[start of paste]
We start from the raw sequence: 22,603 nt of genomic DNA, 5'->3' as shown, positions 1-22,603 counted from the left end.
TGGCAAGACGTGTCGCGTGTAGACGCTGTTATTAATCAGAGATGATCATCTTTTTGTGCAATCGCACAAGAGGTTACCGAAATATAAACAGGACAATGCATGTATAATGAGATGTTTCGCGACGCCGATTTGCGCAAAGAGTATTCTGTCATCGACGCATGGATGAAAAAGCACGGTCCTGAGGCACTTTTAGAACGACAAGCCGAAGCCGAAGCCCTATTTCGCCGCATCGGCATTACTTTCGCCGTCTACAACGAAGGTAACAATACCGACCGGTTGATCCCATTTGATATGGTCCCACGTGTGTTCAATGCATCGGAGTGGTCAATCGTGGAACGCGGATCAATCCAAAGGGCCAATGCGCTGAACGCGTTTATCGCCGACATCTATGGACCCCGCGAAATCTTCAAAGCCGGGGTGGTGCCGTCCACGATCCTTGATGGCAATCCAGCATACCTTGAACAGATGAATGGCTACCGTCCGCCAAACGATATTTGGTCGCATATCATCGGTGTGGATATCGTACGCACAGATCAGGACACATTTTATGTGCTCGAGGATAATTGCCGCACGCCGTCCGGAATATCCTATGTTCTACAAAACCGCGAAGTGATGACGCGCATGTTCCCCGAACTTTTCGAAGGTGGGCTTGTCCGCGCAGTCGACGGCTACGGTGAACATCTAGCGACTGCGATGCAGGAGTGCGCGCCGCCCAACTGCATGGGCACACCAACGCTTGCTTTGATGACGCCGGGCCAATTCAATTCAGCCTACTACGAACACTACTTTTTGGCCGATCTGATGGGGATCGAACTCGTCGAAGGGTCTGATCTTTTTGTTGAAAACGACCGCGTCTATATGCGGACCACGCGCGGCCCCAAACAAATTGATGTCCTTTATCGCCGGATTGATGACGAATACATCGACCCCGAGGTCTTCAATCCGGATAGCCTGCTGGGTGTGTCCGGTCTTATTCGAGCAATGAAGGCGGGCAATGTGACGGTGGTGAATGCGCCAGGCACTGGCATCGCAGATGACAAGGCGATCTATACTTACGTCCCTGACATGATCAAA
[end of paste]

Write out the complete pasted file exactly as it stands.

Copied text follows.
We start from the raw sequence: 22,603 nt of genomic DNA, 5'->3' as shown, positions 1-22,603 counted from the left end.
TGGCAAGACGTGTCGCGTGTAGACGCTGTTATTAATCAGAGATGATCATCTTTTTGTGCAATCGCACAAGAGGTTACCGAAATATAAACAGGACAATGCATGTATAATGAGATGTTTCGCGACGCCGATTTGCGCAAAGAGTATTCTGTCATCGACGCATGGATGAAAAAGCACGGTCCTGAGGCACTTTTAGAACGACAAGCCGAAGCCGAAGCCCTATTTCGCCGCATCGGCATTACTTTCGCCGTCTACAACGAAGGTAACAATACCGACCGGTTGATCCCATTTGATATGGTCCCACGTGTGTTCAATGCATCGGAGTGGTCAATCGTGGAACGCGGATCAATCCAAAGGGCCAATGCGCTGAACGCGTTTATCGCCGACATCTATGGACCCCGCGAAATCTTCAAAGCCGGGGTGGTGCCGTCCACGATCCTTGATGGCAATCCAGCATACCTTGAACAGATGAATGGCTACCGTCCGCCAAACGATATTTGGTCGCATATCATCGGTGTGGATATCGTACGCACAGATCAGGACACATTTTATGTGCTCGAGGATAATTGCCGCACGCCGTCCGGAATATCCTATGTTCTACAAAACCGCGAAGTGATGACGCGCATGTTCCCCGAACTTTTCGAAGGTGGGCTTGTCCGCGCAGTCGACGGCTACGGTGAACATCTAGCGACTGCGATGCAGGAGTGCGCGCCGCCCAACTGCATGGGCACACCAACGCTTGCTTTGATGACGCCGGGCCAATTCAATTCAGCCTACTACGAACACTACTTTTTGGCCGATCTGATGGGGATCGAACTCGTCGAAGGGTCTGATCTTTTTGTTGAAAACGACCGCGTCTATATGCGGACCACGCGCGGCCCCAAACAAATTGATGTCCTTTATCGCCGGATTGATGACGAATACATCGACCCCGAGGTCTTCAATCCGGATAGCCTGCTGGGTGTGTCCGGTCTTATTCGAGCAATGAAGGCGGGCAATGTGACGGTGGTGAATGCGCCAGGCACTGGCATCGCAGATGACAAGGCGATCTATACTTACGTCCCTGACATGATCAAA